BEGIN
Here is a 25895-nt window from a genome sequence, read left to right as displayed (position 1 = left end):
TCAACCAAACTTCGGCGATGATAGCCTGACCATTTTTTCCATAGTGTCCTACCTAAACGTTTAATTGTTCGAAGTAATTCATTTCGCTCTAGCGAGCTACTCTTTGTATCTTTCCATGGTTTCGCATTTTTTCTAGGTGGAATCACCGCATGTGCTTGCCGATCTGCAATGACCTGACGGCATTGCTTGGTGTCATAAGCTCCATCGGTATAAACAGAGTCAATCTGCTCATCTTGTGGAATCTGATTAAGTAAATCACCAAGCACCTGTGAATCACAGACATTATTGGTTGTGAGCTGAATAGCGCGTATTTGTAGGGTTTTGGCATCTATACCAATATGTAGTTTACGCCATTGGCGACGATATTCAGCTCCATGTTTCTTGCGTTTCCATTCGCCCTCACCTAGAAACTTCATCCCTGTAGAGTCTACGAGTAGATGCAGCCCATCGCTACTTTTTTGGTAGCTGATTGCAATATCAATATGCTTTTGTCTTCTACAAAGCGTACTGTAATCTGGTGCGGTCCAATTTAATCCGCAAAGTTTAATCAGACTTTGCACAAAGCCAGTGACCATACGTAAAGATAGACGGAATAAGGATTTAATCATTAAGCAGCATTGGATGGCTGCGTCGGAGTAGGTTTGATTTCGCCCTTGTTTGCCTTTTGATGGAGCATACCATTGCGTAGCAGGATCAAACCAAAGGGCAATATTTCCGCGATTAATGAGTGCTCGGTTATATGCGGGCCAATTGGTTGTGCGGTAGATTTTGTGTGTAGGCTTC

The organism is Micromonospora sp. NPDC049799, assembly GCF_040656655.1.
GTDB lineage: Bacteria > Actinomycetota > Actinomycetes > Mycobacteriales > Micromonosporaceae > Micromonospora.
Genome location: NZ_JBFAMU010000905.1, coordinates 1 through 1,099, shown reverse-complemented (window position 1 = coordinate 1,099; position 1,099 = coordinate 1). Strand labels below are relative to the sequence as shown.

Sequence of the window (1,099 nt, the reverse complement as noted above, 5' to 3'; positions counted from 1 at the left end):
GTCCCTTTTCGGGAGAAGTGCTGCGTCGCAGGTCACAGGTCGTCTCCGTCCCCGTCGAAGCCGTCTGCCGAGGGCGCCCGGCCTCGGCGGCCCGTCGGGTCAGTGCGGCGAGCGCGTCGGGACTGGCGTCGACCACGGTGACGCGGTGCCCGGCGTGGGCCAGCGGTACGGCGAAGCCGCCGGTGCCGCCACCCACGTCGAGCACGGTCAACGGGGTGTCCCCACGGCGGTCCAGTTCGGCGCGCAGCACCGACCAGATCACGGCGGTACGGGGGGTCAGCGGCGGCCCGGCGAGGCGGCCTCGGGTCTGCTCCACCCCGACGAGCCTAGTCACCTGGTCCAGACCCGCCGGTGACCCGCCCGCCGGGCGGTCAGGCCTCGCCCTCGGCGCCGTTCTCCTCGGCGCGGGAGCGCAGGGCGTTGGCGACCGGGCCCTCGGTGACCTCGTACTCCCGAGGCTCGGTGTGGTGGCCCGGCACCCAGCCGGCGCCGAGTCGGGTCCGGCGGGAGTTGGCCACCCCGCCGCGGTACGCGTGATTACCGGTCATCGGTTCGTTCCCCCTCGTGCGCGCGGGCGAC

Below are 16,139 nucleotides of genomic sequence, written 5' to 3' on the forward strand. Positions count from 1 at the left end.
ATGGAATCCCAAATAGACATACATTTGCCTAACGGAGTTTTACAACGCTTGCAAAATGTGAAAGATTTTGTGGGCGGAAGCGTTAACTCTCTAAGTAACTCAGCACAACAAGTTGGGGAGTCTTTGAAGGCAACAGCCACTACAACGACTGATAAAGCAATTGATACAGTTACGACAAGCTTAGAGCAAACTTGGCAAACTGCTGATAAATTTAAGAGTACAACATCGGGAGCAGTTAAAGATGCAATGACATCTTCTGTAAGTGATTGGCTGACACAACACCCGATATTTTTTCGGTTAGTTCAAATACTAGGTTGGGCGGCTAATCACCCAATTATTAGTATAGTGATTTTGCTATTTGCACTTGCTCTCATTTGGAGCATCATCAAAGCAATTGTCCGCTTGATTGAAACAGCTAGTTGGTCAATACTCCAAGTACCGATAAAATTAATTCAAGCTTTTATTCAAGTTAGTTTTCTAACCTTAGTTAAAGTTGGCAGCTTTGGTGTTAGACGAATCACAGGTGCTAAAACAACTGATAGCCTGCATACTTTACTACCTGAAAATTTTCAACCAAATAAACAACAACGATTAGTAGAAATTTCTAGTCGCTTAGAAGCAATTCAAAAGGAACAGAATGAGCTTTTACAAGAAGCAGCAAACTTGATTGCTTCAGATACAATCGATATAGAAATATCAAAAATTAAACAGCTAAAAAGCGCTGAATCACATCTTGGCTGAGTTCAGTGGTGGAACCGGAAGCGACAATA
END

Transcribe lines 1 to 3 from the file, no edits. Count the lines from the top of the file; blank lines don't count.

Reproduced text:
Here is a 25895-nt window from a genome sequence, read left to right as displayed (position 1 = left end):
TCAACCAAACTTCGGCGATGATAGCCTGACCATTTTTTCCATAGTGTCCTACCTAAACGTTTAATTGTTCGAAGTAATTCATTTCGCTCTAGCGAGCTACTCTTTGTATCTTTCCATGGTTTCGCATTTTTTCTAGGTGGAATCACCGCATGTGCTTGCCGATCTGCAATGACCTGACGGCATTGCTTGGTGTCATAAGCTCCATCGGTATAAACAGAGTCAATCTGCTCATCTTGTGGAATCTGATTAAGTAAATCACCAAGCACCTGTGAATCACAGACATTATTGGTTGTGAGCTGAATAGCGCGTATTTGTAGGGTTTTGGCATCTATACCAATATGTAGTTTACGCCATTGGCGACGATATTCAGCTCCATGTTTCTTGCGTTTCCATTCGCCCTCACCTAGAAACTTCATCCCTGTAGAGTCTACGAGTAGATGCAGCCCATCGCTACTTTTTTGGTAGCTGATTGCAATATCAATATGCTTTTGTCTTCTACAAAGCGTACTGTAATCTGGTGCGGTCCAATTTAATCCGCAAAGTTTAATCAGACTTTGCACAAAGCCAGTGACCATACGTAAAGATAGACGGAATAAGGATTTAATCATTAAGCAGCATTGGATGGCTGCGTCGGAGTAGGTTTGATTTCGCCCTTGTTTGCCTTTTGATGGAGCATACCATTGCGTAGCAGGATCAAACCAAAGGGCAATATTTCCGCGATTAATGAGTGCTCGGTTATATGCGGGCCAATTGGTTGTGCGGTAGATTTTGTGTGTAGGCTTC

The organism is Micromonospora sp. NPDC049799, assembly GCF_040656655.1.